Help:IPA/Oghuz languages

The charts below show the way in which the International Phonetic Alphabet (IPA) represents Turkish language pronunciations in Wikipedia articles. For a guide to adding IPA characters to Wikipedia articles, see {{IPA-tr}} and Wikipedia:Manual of Style/Pronunciation § Entering IPA characters.

For a more in-depth coverage of the sounds of Turkish, see Turkish phonology.

IPA Example English
b About this soundbebek about
β vücut[1] like vase, but with both lips
c About this soundşekil[2] skew
d About this soundmadde ado
About this soundocak jump
f far food
ɡ gam[2] ago
ɟ About this soundgerçek[2] argue
h About this soundanahtar home
j About this soundhayat, düğün[3] yes
k About this soundkabak[2] score
l About this soundbilinç late
ɫ About this soundkulak[2] tail
m About this soundcuma much
n About this soundnesne not
ɲ engin[4] canyon
ŋ yangın[5] wing
p About this soundpazar span
ɾ About this soundanahtarlar AmE pretty or Scottish r
s About this soundsinek send
ʃ About this soundkişi shoe
t About this soundTürkçe stable
About this soundçivi change
v About this soundçivi[1] vase
z About this soundpazar zone
ʒ jilet leisure
IPA Example English
a About this soundkabak father
æ About this sounderkek[6] cat
e About this sounderkek bed
i About this soundçivi creek
o About this soundtokmak story
œ About this soundözgürlük somewhat like bird
u About this soundruh soup
ɯ About this soundkış somewhat like roses
y About this soundTürkçe somewhat like cue
IPA Examples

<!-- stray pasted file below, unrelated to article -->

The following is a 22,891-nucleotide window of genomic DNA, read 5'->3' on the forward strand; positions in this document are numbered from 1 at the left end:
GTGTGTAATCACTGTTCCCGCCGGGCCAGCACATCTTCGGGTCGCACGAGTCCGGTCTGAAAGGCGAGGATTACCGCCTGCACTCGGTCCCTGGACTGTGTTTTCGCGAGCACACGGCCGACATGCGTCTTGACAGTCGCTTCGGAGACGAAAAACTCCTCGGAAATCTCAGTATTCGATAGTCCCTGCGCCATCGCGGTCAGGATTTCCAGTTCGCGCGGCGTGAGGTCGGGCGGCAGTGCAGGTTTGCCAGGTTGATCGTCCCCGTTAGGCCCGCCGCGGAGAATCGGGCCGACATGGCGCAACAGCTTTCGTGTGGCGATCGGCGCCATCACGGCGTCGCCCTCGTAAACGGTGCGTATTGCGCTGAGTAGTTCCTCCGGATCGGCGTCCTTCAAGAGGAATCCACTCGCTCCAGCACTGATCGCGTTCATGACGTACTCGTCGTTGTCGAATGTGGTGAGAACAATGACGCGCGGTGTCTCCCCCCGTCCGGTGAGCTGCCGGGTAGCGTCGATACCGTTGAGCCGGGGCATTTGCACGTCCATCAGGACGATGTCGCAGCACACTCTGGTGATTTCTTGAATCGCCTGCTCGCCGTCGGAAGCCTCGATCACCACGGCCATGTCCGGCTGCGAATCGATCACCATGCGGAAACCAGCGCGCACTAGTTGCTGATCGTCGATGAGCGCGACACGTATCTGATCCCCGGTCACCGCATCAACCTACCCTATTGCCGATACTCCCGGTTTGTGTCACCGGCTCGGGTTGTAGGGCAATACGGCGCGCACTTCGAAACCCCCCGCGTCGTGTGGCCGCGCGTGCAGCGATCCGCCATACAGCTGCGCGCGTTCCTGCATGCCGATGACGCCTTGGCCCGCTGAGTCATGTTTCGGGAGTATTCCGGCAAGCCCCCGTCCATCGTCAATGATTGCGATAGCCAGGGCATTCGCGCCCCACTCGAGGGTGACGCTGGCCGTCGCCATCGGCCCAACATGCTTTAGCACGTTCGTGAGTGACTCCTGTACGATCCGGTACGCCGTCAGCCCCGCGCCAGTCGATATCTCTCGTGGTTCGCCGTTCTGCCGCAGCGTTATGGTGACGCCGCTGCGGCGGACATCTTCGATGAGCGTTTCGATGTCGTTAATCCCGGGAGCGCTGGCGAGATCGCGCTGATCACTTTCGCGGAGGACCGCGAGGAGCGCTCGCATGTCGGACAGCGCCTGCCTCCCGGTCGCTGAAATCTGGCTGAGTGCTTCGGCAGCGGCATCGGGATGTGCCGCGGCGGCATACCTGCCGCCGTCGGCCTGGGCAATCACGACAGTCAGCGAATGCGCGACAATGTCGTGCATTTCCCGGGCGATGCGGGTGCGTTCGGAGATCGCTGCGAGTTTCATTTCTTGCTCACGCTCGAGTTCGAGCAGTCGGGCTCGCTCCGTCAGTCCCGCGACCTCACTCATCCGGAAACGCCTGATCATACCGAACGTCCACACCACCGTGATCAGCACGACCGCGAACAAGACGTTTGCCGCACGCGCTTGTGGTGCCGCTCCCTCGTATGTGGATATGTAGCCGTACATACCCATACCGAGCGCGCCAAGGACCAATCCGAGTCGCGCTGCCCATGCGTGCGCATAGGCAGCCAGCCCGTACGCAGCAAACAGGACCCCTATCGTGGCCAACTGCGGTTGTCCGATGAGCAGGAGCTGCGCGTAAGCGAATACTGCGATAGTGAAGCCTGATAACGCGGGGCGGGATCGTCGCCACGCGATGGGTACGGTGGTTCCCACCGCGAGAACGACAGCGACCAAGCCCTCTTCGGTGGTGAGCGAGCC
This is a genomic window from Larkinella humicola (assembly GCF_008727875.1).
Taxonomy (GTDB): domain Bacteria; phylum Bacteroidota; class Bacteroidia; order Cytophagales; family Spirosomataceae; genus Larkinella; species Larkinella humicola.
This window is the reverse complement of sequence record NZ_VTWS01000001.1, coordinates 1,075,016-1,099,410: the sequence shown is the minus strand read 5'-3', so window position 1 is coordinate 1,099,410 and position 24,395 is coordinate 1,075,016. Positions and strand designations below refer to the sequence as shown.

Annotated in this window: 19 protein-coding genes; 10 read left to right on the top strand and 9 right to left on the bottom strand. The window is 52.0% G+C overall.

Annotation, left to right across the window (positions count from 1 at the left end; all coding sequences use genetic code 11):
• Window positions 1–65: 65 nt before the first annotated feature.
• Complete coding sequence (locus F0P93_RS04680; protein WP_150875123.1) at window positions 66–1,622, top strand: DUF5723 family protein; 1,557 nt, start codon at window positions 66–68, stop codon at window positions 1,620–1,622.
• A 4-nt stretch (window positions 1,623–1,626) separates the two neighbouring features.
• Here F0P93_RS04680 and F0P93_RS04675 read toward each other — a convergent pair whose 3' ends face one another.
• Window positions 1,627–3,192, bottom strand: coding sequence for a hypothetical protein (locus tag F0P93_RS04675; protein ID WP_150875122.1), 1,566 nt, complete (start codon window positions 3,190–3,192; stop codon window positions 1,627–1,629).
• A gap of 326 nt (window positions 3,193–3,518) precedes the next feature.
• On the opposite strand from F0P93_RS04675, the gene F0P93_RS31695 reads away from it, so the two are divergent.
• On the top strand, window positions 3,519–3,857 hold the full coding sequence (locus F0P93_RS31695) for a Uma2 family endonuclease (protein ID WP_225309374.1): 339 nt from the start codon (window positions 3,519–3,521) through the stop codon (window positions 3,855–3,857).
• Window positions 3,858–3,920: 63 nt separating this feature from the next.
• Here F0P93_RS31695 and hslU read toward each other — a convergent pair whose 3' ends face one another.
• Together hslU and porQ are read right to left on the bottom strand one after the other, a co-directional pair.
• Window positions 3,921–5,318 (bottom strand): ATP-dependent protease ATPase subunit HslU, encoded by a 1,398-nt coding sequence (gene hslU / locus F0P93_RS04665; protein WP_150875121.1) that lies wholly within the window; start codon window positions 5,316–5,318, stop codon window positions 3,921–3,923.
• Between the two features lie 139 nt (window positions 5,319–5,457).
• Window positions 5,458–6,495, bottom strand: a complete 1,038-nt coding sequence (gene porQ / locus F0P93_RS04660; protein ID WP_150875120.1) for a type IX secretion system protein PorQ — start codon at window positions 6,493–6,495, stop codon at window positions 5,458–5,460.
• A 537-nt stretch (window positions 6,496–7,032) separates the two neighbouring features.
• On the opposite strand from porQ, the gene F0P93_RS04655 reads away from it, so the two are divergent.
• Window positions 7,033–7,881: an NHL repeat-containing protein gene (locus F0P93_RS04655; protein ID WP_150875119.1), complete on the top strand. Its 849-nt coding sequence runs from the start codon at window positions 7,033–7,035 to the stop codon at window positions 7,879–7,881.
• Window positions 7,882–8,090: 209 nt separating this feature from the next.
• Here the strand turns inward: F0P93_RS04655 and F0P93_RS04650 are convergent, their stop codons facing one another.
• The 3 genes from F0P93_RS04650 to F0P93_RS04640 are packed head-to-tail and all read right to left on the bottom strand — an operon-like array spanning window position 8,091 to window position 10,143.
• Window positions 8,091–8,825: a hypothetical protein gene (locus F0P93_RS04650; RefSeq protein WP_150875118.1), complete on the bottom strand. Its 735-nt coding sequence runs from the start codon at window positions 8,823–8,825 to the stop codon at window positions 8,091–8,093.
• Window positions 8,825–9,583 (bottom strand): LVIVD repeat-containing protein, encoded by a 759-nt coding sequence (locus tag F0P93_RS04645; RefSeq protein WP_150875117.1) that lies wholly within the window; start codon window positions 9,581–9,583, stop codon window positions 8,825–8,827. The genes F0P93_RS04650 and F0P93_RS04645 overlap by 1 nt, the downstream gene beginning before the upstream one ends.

ˈ torbalı [toɾbaˈɫɯ] 'with bag'
Torbalı [ˈtoɾbaɫɯ] (a place name)[7]
ː â, î, û[8], ğ[3] lan About this sound[oːˈɫan] 'boy'


  1. 1.0 1.1 /v/ surfaces as [β] when either preceded or followed by a rounded vowel (but not when intervocalic).
  2. 2.0 2.1 2.2 2.3 2.4 [c~k], [ɟ~ɡ], and [l~ɫ] contrast only in loanwords before ⟨â, û⟩ vs. ⟨a, u⟩. In native words, [c, ɟ, l] occur before front vowels ([æ, e, i, œ, y]) and [k, ɡ, ɫ] occur before back vowels ([a, o, u, ɯ]); word-finally or preconsonantally, [c, ɟ, l] occur after front vowels and [k, ɡ, ɫ] occur after back vowels.
  3. 3.0 3.1 In Turkish, the letter ⟨ğ⟩ (also called yumuşak g, 'soft g') indicates a number of different sounds, depending on context:
    • in syllable-initial positions, is silent and indicates a syllable break, for example: ağır ('heavy') [aˈɯɾ], ağa ('Agha') [aˈa].
    • in other positions, indicates the lengthening of the preceding vowel, for example: dağ ('mountain') [daː], doğru ('true') [doːɾu].
      • if the lengthened vowel is /e/, it sounds like [j], for example: eğlence ('fun') [ejlænˈdʒe]
    • in proper names where it may appear following a consonant, it is treated as a ⟨g⟩, for example: Olğun [oɫˈɡun]
  4. [ɲ] appears as an allophone of /n/ before the consonants [ɟ] and [c].
  5. [ŋ] appears as an allophone of /n/ before the consonants [ɡ] and [k].
  6. Allophone of /e/ before liquids [l, m, n, ɾ] in coda/syllable-final position, and in the suffix -mez
  7. In Turkish proper, proper nouns are typically stressed on the 2nd or 3rd last syllable (see Sezer stress), and other words (excepting certain unstressed suffixes and stressed verb tenses) are stressed on the last syllable.
  8. Düzeltme işareti (Turkish for "correction mark") ⟨^⟩ is a sign which indicates both the vowel length and indicates if the letter ⟨k⟩ represents [c], the letter ⟨g⟩ represents [ɟ] or the letter ⟨l⟩ represents [l] before back vowels [a] and [u].
    Yet the düzeltme işareti is used primarily to indicate palatalization, instead of length. For example, the word katil means "murder" when it is pronounced as [kaˈtil], but it means "killer" when it is pronounced as [kaːˈtil]. The letter ⟨a⟩ is left unmarked even if it is long because the sound /k/ does not become /c/ in this case.
    ⟨î⟩ is an exception, as it indicates only the vowel length.